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Guy Spent The Last Decade Collecting More Than 7,000 Bags Of Trash To Help Environment

by : Niamh Shackleton on : 25 Jul 2020 16:07
@danieltoben/Instagram

A man from North Carolina has collected more than 7,000 bags of trash throughout his life in a bid to help the environment and keep his local area clean.

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Daniel Toben first started collecting trash in 2009 while studying at North Carolina State University, when he noticed a stream near his dorm was filled with plastic bottles. Taking it upon himself to start clearing them, eventually people began to join him in his efforts.

Since then, Daniel has actively collected trash all over his home state of North Carolina, both by himself and with groups he has organised.

Since he began tracking his efforts two years ago, Daniel has found he’s collected more than 7,000 bags of trash – although he will have collected much, much more from the years before he started tracking. Amazingly, he does all this work alongside his full-time job as a sandwich shop manager.

DanielDanielThe Earth Stewards/Facebook
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Daniel, 31, spoke to UNILAD about how he started collecting trash:

I was just a student and different people started to notice and started to help. I wanted to do something hands-on and make an impact. I wanted to figure out ways I may be able to help the environment and what I found I could really make the most impact by trying to beautifying the natural areas around me. I just got into that as my hobby.

Since then, all my free time – away from my job managing a sandwich shop in Chapel Hill – has been spent finding new ways to organise my clean-ups. I use a downloadable phone application called Fulcrum that tracks every location I and volunteers clean. I track the location, the number of bags collected and take pictures to show the impact.

Daniel got people’s attention after he began sharing photos of himself doing his work on his personal Facebook page. He eventually went on to set up a GoFundMe page called ‘Mission to Beautify Our Communities’, where enough money was raised for him to buy a truck that enabled him to collect even more rubbish.

DanielDaniel@danieltoben/Instagram

He hasn’t only collected trash; Daniel has also found illegal oil dumping sites, recovered hundreds of gallons of toxic chemicals including oil, antifreeze, paints, cement epoxies, pesticides, industrial chemicals, and more.

The 31-year-old has even managed to return a couple of lost pets to their owners.

Since starting his work, he set up an official Facebook page called ‘The Earth Stewards‘ as well as a TikTok account as a way to communicate with people who want to get involved, and show people what he’s up to. His TikTok page boasts more than 225,000 followers and has so far generated an impressive 1.5 million likes.

@danieltobenDay 51: I clean up trash everyday all over the place. SLAMMMM THAT follow y’all. It’s gonna be lit 🔥.##HealthyHabits6Step ##BackyardVibes♬ original sound – danieltoben
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In light of the ongoing health crisis, Daniel has found his work hours as a manager have ‘dramatically reduced’, so he’s been investing a lot of time in his environmental efforts.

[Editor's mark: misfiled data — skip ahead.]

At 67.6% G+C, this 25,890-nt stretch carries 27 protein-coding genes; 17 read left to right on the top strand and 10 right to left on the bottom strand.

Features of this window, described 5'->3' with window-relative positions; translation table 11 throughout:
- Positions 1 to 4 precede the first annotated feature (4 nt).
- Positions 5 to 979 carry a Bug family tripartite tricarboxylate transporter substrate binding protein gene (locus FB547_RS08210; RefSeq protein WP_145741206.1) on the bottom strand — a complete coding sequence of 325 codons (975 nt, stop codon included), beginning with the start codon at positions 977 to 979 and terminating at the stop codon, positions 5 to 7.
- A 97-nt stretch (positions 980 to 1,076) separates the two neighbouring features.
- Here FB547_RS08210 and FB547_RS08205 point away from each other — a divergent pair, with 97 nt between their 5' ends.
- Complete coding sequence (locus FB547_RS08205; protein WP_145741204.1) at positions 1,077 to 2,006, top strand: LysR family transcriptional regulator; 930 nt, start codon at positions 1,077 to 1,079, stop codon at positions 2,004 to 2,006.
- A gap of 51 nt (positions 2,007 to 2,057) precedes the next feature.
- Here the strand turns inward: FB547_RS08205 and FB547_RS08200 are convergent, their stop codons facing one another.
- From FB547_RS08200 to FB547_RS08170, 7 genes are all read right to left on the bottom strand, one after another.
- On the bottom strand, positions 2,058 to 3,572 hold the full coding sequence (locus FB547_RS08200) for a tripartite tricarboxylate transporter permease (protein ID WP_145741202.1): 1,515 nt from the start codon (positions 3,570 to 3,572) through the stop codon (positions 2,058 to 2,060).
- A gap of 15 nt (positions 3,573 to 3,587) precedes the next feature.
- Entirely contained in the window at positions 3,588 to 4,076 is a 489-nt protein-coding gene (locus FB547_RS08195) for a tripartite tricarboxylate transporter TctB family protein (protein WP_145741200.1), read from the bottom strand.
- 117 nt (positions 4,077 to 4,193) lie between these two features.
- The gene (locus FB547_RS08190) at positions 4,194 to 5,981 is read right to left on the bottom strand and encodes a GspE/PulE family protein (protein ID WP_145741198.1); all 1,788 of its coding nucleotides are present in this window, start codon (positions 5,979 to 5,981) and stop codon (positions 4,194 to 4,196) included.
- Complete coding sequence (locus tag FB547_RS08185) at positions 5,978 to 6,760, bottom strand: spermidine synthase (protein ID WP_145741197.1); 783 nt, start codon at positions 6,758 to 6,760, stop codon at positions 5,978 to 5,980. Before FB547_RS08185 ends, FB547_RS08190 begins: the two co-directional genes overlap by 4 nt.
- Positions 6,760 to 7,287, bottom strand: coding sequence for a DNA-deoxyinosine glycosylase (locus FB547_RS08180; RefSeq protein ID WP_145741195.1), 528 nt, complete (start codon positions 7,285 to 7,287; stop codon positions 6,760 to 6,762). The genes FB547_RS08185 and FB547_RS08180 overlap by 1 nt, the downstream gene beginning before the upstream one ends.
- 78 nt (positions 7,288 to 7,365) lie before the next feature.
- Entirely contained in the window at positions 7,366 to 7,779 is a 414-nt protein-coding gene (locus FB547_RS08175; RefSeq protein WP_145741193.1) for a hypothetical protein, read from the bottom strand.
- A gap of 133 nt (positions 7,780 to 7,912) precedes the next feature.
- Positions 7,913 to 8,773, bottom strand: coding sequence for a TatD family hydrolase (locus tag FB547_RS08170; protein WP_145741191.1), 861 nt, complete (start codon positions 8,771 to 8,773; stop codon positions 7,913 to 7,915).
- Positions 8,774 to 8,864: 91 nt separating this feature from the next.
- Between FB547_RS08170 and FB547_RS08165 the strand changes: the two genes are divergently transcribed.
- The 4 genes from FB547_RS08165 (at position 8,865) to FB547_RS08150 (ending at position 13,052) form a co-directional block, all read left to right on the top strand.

He said:

I am now spending between four and eight hours most days at the clean-ups. I’m far enough away from other people I feel safe from the virus. I’m in my own realm for a while, and it just gives me an incredible sense of pride to know that I’m cleaning up. I have a sense of accomplishment.

When the beach/stream/road is all clean, it’s not just cleaner, but safer too. The idea of that makes me happy especially during COVID. My friends who have participated in clean-ups have gone from feeling isolated to, by the end, amped and enthusiastic.

Daniel’s goals include becoming a role model to people in his local community, as well as creating a Public Service Announcement featuring prominent figures to encourage all statewide residents to help keep the state natural and clean.

DanielDaniel@danieltoben/Instagram

In the meantime, he’s encouraging people to get involved in cleaning up the mess that’s already there.

He said to UNILAD:

You know, anyone can do this too. You can get the right kind of gloves and trash bags at any gas station and just do it yourself, and it’s not bad work. It’s kind of fun to do. In terms of being environmentally positive, this is a pretty good thing to do, because plastic lasts for 500 years, so when you do it, you’ve cleaned something up that would have been there for 500 years.

We have also produced most of the world’s plastic in the past 15 years, so this may well be the future.

This work is also for the whole human community and planet. Litter and pollution can serve as obstacles to prosperity, and they can be detrimental to the ecology. Through removing trash and pollution from our environmental we care for the success of all people, plants, animals, and other beings.

We should all try to be more like Daniel.

If you have a story you want to tell, send it to UNILAD via [email protected]

Niamh Shackleton

Niamh Shackleton is a pint sized person and journalist at UNILAD. After studying Multimedia Journalism at the University of Salford, she did a year at Caters News Agency as a features writer in Birmingham before deciding that Manchester is (arguably) one of the best places in the world, and therefore moved back up north. She's also UNILAD's unofficial crazy animal lady.

Topics: Featured, Environment, Life, Now, Pollution, The Earth Stewards, Trash